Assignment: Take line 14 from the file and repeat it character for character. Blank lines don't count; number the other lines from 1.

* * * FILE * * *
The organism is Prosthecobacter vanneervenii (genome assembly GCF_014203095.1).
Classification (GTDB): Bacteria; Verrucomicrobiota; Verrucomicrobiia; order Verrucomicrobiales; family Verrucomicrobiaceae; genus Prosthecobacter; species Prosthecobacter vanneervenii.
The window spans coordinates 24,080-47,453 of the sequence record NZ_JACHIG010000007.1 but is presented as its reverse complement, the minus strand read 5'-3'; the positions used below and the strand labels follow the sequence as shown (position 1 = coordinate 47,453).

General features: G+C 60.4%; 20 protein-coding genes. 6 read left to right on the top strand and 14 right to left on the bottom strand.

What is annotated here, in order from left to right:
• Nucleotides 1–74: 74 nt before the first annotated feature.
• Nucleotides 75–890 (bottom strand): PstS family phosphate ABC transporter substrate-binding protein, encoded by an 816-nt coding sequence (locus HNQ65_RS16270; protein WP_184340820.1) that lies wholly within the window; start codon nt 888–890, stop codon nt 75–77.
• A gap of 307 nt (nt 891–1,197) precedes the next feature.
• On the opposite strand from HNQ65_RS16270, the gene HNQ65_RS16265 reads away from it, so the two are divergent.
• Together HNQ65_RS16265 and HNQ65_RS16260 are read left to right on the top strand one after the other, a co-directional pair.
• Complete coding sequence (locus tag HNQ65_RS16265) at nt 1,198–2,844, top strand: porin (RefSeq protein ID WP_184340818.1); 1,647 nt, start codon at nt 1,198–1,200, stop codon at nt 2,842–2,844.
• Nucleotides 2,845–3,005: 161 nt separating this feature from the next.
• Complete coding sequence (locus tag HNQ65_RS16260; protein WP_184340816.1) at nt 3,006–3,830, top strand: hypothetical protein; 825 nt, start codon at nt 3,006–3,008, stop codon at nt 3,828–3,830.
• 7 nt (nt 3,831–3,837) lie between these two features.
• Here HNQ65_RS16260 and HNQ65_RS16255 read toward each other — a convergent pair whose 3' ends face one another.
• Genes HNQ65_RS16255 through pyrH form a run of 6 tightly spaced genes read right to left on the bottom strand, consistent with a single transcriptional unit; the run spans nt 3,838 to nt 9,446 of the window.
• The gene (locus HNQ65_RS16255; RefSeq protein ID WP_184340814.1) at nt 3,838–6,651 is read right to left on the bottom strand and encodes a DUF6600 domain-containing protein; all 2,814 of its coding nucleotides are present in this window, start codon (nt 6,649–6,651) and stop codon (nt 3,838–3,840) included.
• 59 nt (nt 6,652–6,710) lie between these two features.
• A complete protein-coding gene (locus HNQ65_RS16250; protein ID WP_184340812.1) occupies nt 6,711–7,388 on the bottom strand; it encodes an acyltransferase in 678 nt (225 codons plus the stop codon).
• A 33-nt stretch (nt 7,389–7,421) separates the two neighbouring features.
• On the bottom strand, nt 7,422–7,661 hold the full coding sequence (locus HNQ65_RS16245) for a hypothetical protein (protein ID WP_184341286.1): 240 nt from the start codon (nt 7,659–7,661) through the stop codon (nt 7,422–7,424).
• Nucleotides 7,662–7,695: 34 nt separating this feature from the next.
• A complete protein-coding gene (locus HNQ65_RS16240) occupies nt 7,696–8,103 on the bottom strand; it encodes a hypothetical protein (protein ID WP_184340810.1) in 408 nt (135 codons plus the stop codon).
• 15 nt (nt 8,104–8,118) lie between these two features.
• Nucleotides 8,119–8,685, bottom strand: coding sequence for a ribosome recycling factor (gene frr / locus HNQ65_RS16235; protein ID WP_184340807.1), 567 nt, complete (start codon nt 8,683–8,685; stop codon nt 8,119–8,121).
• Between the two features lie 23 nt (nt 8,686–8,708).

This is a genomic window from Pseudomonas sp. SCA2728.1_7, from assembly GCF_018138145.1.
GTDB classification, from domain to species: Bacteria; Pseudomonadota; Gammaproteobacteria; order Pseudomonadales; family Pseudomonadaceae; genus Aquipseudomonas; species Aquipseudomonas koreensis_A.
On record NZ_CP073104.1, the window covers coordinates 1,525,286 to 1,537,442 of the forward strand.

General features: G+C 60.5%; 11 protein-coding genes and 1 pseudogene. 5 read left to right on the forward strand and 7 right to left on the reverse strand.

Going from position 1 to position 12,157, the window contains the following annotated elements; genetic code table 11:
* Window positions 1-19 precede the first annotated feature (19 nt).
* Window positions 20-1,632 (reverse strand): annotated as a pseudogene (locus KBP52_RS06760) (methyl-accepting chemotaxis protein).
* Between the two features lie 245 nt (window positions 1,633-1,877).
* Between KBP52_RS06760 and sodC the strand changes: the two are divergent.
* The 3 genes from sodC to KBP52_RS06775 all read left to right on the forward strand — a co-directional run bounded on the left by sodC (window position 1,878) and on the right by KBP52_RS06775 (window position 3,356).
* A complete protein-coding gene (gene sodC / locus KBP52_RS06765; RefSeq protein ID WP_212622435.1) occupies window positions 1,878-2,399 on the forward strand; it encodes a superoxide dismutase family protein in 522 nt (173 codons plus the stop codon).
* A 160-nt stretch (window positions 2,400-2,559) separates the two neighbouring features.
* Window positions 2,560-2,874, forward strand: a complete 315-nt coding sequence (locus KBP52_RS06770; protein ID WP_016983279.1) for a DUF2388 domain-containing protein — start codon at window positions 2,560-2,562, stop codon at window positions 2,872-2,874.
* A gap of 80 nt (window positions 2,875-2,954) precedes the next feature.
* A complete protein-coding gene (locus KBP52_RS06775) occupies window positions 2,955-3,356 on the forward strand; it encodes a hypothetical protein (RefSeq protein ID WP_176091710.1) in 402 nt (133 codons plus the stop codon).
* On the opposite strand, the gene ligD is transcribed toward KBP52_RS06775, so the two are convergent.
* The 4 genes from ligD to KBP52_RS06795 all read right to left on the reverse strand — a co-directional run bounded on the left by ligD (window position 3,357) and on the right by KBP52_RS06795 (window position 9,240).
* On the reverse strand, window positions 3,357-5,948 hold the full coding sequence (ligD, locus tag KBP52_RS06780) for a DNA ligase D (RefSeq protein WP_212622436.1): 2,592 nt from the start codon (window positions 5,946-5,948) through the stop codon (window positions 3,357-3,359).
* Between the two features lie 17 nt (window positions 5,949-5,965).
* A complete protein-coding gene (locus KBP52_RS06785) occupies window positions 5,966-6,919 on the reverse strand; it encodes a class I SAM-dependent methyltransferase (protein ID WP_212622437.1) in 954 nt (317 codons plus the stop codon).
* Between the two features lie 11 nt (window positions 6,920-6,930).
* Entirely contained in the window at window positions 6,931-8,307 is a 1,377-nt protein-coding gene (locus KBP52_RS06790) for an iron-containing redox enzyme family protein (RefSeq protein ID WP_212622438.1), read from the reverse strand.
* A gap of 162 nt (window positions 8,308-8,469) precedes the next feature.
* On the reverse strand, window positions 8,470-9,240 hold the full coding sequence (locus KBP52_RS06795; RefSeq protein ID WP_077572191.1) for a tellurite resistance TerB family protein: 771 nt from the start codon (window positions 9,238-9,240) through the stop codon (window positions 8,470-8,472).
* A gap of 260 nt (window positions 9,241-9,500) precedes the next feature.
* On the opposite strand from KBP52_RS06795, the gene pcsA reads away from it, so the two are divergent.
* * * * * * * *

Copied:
• 7 nt (nt 3,831–3,837) lie between these two features.